an online company and being a shareholder, I am, course, a billionaire.
This works out well, since I like to shop a lotespecially
for Mac stuff. Retail, catalogs, online: It's all good. Just me
and my Visa Check Card out on the road looking for ways to turn
my desktop supercomputer into a Heinlein-style fair dinkum thinkum.
I convinced my wife that it would be a great idea to tap into our
billions and buy a digital camcorder and a SmartMedia reader for
our digital still camera. What a grand adventure this would be:
I'd walk into the store, snap my fingers and state: "Serve
me, you retailer, for I have a pocket full of bank, and I'm ready
What I got instead
was a journey to the underworld resulting in despair and, ultimately,
death. Well, O.K., not death.
My adventure was launched
from the quiet California hamlet of Irvine, the home town of numerous electronics
manufacturers and software developers, including my favorite game developer, Blizzard,
but that's beside the point. I was heading into Fathers Day weekend with two goals
in mind: Buy a SanDisk SmartMedia reader and score a Canon ZR10.
It began at
Microcenter, a local computer retailer with a penchant for hiring
Mac salespeople with no knowledge of the actual Macintosh or things
to buy for the Macintoshincluding things they claim they don't
carry but that are actually sitting right in front of them in the
glass display case. At any rate, I had purchased a SanDisk SmartMedia
reader from them for work and fell so in love with it that I wanted
one for home. No big deal, right? Wrong. They were out of stock,
and two out of three salespeople were denying the existence of such
a device. (At Microcenter, half the time the salespeople claim they
can't use their terminals to check for product availability, so
I didn't argue.)
Next stop: Fry's.
As many of you are aware, you don't buy anything at Fry's unless,
A, it's not available elsewhere and, B, there is less than a 1 percent
chance that you will need to return it. This is because, A, Fry's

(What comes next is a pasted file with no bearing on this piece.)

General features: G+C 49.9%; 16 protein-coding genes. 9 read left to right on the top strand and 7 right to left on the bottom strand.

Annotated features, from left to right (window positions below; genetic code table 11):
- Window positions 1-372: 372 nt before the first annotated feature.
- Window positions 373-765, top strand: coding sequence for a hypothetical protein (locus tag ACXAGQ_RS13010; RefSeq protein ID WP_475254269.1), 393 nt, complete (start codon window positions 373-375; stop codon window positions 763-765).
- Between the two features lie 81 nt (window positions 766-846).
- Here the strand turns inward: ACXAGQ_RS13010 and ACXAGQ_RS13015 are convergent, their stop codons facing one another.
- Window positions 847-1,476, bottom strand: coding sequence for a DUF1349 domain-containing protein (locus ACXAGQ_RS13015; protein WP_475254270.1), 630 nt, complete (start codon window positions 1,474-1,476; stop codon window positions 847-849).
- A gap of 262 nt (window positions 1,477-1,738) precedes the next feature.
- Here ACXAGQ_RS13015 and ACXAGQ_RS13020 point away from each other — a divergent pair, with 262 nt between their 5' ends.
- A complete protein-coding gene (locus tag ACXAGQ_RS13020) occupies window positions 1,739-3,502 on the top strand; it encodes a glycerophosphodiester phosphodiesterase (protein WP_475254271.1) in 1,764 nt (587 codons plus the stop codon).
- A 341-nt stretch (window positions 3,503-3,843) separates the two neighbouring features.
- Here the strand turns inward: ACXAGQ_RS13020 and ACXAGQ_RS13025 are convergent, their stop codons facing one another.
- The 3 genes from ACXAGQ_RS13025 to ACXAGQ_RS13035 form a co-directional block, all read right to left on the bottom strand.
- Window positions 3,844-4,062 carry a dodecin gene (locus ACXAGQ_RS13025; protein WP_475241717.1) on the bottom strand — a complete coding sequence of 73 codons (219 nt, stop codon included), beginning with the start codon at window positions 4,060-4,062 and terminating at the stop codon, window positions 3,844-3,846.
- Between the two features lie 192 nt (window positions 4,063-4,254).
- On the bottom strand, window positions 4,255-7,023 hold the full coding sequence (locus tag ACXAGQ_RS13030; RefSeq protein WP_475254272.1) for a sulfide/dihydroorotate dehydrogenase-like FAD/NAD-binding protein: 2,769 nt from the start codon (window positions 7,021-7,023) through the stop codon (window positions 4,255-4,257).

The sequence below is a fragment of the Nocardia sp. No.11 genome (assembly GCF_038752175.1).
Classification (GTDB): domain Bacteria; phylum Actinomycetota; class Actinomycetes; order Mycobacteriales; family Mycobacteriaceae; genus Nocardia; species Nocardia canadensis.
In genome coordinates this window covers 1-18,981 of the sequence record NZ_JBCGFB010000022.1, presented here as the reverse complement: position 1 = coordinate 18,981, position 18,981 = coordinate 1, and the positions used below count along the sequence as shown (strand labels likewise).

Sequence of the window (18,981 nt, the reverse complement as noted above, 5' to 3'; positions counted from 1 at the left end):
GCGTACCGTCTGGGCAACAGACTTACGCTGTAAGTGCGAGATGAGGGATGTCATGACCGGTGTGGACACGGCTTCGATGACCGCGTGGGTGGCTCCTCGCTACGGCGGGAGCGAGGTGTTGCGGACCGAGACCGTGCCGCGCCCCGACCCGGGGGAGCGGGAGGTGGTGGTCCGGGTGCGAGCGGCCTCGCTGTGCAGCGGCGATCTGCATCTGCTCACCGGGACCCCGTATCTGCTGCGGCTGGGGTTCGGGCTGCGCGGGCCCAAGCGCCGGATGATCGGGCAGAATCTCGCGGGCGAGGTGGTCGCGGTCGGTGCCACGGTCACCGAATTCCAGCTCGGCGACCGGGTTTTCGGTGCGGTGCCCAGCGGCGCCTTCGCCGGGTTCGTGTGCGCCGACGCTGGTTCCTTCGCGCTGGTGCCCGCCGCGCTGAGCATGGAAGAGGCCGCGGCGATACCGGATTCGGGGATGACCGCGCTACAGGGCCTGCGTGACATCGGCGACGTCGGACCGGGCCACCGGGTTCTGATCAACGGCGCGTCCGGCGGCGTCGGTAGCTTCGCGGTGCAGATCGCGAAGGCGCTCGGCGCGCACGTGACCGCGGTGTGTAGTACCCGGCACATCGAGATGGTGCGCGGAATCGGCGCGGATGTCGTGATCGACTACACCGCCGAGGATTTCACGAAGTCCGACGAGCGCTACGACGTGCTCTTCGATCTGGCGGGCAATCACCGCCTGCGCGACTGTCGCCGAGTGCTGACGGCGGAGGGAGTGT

doesn't deserve your money and, B, you have to stand in two lines
to return things. So, anyway, I went to Fry's because it was closer
than my third option, CompUSA, and I needed to get back quickly
in order to serve you, my dear readers, with the latest Macintosh
information. So the first thing I do is go to the aisle where the
SmartMedia reader would most likely reside. None there, though when
I asked salespeople, they were all too happy to keep directing me
to the exact same place. One helpful salesperson even looked in
her computer database to confirm the fact that there's no such thing
as a company called SanDisk. So then I thought, "I'll go to
the camera department. They probably know about these things."
What I found were two salespeople with two different opinions about
their SmartMedia reader inventory. One claimed that there were no
such things as these; the other said yes, they carry SmartMedia
readers, but not SanDisk. So I left them, took three steps up the
aisle and found the SanDisk media reader section on my own. But
no SmartMedia readersjust CompactFlash. They were out of stock,
though, it should be pointed out, there was a hanger with pricing
information on the SmartMedia reader, which means it should have
been in their computer.
Next stop: CompUSA.
Now, CompUSA's approach is different from other computer retailers.
Rather than denying the existence of the thing you're looking for,
the salespeople simply apologize for not working in the department
responsible for the item and point you to the proper person, regardless
of how busy the proper person may be at the time. So I finally do
get to the "right" guy, who points me in the very wrong
direction. I come back to him and tell him that he has no SmartMedia
readers in the glass case beneath the digital camcorders. He informs
me: "Well, we just don't carry them then." Fortunately,
there was somebody who apparently knew what he was doing who suddenly